The graphic below shows Eurodollar futures which reflect the market expectations of future rate hikes. The table suggests limited expectations for rate hikes in 2019.
- The trade dispute between US and China dissipates in a meaningful way. The rhetoric has improved since the G20. From 1st January, tariffs on US autos imports into China fall from 40% to 15%. Furthermore, China has started to buy soybeans again for the first time since the dispute began in April. Whilst this 1.13m tonnes purchase is still way off the normal annual purchase of 30m to 35m tonnes, this is a key policy shift from China. Additionally, it is apparent that there is a willingness for the two countries’ trade delegations to meet again in order to speed up negotiations. The situation could come into increasing focus as the 1st March approaches (when the 90 day period of deferral comes to an end, however, it seems as though there is a willingness for progress. The dollar has gained strongly on its safe haven status from the trade dispute, this could begin to reverse in 2019.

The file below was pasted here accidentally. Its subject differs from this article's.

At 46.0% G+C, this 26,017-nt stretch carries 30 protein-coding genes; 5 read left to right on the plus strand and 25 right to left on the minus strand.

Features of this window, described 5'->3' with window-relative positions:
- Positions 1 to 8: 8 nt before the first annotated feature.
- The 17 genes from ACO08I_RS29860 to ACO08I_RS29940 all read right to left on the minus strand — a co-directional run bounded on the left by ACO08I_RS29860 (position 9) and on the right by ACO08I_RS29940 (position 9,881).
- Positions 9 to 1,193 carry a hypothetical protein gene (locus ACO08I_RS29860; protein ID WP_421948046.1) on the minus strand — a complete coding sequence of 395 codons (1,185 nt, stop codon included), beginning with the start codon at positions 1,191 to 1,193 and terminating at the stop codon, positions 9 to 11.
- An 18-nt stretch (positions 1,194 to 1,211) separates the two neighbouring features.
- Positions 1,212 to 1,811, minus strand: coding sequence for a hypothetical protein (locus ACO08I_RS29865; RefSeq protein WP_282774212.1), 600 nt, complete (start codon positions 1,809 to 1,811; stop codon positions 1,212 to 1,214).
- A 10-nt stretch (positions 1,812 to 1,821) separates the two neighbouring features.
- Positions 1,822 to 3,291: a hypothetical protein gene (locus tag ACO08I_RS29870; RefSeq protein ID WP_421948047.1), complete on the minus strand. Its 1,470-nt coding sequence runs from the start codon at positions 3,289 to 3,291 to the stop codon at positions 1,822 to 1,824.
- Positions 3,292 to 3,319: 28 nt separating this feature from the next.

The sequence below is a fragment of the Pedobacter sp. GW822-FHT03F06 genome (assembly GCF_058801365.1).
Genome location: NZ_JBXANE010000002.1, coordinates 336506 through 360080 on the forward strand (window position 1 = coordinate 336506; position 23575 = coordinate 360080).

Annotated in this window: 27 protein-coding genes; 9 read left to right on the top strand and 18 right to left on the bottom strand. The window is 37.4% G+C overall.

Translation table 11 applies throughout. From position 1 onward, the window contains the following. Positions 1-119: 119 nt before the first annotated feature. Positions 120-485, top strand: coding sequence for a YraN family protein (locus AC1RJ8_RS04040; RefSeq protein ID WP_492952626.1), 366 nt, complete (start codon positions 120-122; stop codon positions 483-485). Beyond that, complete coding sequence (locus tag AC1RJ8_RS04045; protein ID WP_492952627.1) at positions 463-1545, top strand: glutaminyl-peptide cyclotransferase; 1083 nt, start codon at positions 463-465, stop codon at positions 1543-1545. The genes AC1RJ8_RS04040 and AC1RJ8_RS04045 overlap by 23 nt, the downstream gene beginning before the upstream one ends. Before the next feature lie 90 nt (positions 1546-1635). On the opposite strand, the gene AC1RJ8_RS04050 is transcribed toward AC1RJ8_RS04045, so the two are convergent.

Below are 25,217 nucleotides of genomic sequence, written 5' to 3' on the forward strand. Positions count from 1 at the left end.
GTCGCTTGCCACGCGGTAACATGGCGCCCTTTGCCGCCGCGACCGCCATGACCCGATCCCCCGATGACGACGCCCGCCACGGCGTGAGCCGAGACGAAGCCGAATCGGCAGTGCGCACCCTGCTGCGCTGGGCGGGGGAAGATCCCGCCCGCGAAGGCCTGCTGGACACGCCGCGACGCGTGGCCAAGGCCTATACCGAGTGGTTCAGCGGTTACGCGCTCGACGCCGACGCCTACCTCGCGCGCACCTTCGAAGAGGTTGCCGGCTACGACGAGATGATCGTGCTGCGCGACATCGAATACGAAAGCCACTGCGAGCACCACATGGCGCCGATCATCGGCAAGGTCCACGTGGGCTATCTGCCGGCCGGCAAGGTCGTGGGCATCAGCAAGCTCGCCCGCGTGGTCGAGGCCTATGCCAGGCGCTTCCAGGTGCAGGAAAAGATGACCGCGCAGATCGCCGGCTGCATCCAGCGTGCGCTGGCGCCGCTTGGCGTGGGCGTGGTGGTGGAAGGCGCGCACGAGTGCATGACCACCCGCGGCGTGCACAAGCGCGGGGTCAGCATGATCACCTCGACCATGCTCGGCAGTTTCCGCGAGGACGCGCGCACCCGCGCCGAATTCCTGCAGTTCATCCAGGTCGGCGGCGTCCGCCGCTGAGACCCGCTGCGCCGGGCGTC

- Yield differentials pointing to a dollar correction – If there are serious expectations that the US tightening will end in 2019, then US yields have likely peaked. The 10 year hit 3.26% and with the Fed possibly calling to a halt below 3%, yields could struggle for traction higher. This is likely to mean that the dollar will no longer find bull traction in yield differentials in 2019. Bund/Treasuries differentials point to EUR/USD upside, along with JGB/Treasuries differentials also implying the dollar will struggle. The direction of Treasury yields will be key.
Euro looking for a mild recovery
At the December meeting for the ECB, Mario Draghi seemed to try his hardest to remain upbeat. However, aside from a bit of wage growth, the growth picture was revised lower and inflation remains stubbornly low. “Continued confidence with an increasing caution” is going to be a phase to sum up the euro well into the second half of 2019. Having ended the Asset Purchase Programme, the prospect of actually tightening rates in 2019 could be a difficult trick to pull off.